The idea of a peer-to-peer electronic cash system, sometimes known as a cryptocurrency, initially surfaced in a paper written under the pseudonym Satoshi Nakamoto.
Investments were previously restricted to stocks, bank accounts, gold, real estate, and other illiquid assets. A fresh class of investments has gained popularity recently: cryptocurrencies. Everyone wants a piece of these digital assets because they promise to upend monopolised financial systems and have provided investors with outstanding returns.
The idea of a peer-to-peer electronic cash system, known as Bitcoin, initially surfaced in a paper written in 2008 under the pseudonym Satoshi Nakamoto. The first cryptocurrency in the world, Bitcoin, was used in a transaction for the first time in 2010. The journey of bitcoin across the world and in India has been nothing short of a rollercoaster ride since that day, when 10,000 Bitcoin could be used to purchase two huge pizzas. Let’s follow how Indian investors, particularly millennials and GenZ, incorporated this new asset class into their thinking and portfolios.
Technology Behind Bitcoin
Cryptocurrency is a type of digital money that uses Blockchain technology to encrypt its codes. The currency is protected from counterfeiting through the encryption process. With the exception of El Salvador, cryptocurrencies are now recognised as legal financial assets, which means they have value but cannot be used to exchange for or buy goods just yet. In an interview, Finance Minister Nirmala Sitharaman made it clear that because cryptocurrencies are not issued by a centralised body, they lack the intrinsic value that qualifies them as legal tender. Therefore, cryptocurrency is an asset and not a form of money.
Security of Bitcoin/Cryptocurrency?
Cryptographic proof offers transactions involving digital assets a level of security that is difficult to breach. The majority of the distributed ledger network throughout the internet must verify every transaction that is initiated in the crypto-financial system. In the absence of this, the transaction is declined. Additionally, mining—a method that involves solving challenging algorithms—is used to confirm transactions. Since this method uses a lot of energy, it is expensive and takes a while for anything suspicious to be discovered.
The currency’s supply is constrained since fresh money only enters the economy once blockchain miners approve any transaction. Because more people are becoming aware of the potential of this asset, demand for cryptocurrencies is growing daily. The cryptocurrency market is extremely dangerous and volatile due to the coin’s limited supply and growing demand.
Disadvantages of Bitcoin/Cryptocurrency
- Because bitcoin transactions are virtually completely anonymous, it is simple for them to become the target of illicit activities like money laundering, tax evasion, and maybe even financing for terrorism.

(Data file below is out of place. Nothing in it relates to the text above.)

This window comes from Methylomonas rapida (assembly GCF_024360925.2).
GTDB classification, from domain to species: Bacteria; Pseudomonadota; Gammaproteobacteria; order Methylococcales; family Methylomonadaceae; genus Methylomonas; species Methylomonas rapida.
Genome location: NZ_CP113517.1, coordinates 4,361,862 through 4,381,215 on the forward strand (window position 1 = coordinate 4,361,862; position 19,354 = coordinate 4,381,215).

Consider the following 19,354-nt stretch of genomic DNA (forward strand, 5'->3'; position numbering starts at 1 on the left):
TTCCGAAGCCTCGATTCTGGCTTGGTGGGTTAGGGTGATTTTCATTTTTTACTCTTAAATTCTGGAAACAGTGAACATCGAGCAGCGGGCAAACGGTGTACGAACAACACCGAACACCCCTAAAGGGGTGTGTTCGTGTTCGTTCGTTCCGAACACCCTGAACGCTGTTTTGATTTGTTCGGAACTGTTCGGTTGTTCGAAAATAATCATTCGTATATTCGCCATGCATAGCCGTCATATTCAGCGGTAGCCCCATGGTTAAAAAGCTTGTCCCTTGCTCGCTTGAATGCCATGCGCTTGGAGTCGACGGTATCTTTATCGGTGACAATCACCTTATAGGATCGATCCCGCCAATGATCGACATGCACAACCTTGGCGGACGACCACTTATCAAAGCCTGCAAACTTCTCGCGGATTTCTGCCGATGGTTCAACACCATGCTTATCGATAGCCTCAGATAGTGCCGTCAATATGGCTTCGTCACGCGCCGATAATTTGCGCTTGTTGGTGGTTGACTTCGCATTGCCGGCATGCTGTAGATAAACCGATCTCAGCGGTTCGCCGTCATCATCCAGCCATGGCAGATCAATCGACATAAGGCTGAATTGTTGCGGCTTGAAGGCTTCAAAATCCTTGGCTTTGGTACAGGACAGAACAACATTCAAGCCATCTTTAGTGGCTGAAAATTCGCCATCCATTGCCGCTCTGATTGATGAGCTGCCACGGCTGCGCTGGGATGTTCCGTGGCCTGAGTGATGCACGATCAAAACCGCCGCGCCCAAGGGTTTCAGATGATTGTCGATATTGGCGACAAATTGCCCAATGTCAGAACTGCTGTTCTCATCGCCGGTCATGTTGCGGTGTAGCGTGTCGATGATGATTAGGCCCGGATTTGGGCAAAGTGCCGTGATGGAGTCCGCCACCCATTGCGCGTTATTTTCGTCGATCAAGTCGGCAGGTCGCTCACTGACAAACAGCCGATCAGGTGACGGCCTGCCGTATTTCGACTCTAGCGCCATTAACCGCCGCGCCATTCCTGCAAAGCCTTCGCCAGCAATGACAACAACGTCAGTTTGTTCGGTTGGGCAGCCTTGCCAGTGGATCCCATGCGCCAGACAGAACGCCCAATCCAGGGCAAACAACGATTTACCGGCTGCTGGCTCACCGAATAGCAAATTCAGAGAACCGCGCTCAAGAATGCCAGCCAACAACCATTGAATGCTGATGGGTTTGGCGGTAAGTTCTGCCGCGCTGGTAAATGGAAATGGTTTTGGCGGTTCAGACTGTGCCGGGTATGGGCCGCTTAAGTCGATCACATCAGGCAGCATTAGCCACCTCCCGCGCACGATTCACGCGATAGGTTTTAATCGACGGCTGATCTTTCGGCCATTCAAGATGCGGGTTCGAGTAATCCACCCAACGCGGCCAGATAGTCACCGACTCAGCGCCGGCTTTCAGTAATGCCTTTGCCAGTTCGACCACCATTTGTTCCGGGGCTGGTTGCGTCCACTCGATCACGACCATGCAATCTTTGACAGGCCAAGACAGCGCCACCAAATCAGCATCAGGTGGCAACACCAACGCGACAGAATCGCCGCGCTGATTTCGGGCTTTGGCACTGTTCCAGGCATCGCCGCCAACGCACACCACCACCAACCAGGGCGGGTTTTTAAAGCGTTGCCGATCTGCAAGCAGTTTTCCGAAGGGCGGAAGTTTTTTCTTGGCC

- Payments can be reversed.
- Cryptocurrencies are not widely accepted and have little value outside of their own ecosystem.
- The lack of any tangible assets in cryptocurrencies like Bitcoin raises concerns. However, some study has shown that the price of a Bitcoin is closely correlated with the cost of creating one, which uses a growing amount of energy.
RBI and Cryptocurrency
The concept of cryptocurrency has not yet fully won over the Reserve Bank of India (RBI). It has previously advocated for the outright prohibition of cryptocurrencies. According to a report by the Economic Times, the Central bank expressed scepticism of the figures provided by the cryptocurrency exchange platforms even during the meeting, but added that there were other factors that needed to be considered. A few days prior to the meeting, RBI governor Shaktikanta Das warned that because cryptocurrencies are not subject to central bank regulation, they pose a major threat to all financial systems.
Investors & Cryptocurrency/Bitcoin
The main topic of conversation was how to safeguard investors. The government was briefed by officials of cryptocurrency exchange platforms that there are close to 15 million cryptocurrency investors in the nation who have invested over Rs 600 crore in virtual currencies. The security of investor capital, according to the MPs, is everyone’s top priority.
It’s important to note that the sole purpose of this meeting was to obtain information from all parties concerned.
How does cryptocurrency generate revenue?
Purchasing cryptocurrencies like Bitcoin, Litecoin, Ethereum, Ripple, and others and holding onto them until their value increases is the most typical method of making money using cryptocurrencies. They sell for a profit once their market prices increase.
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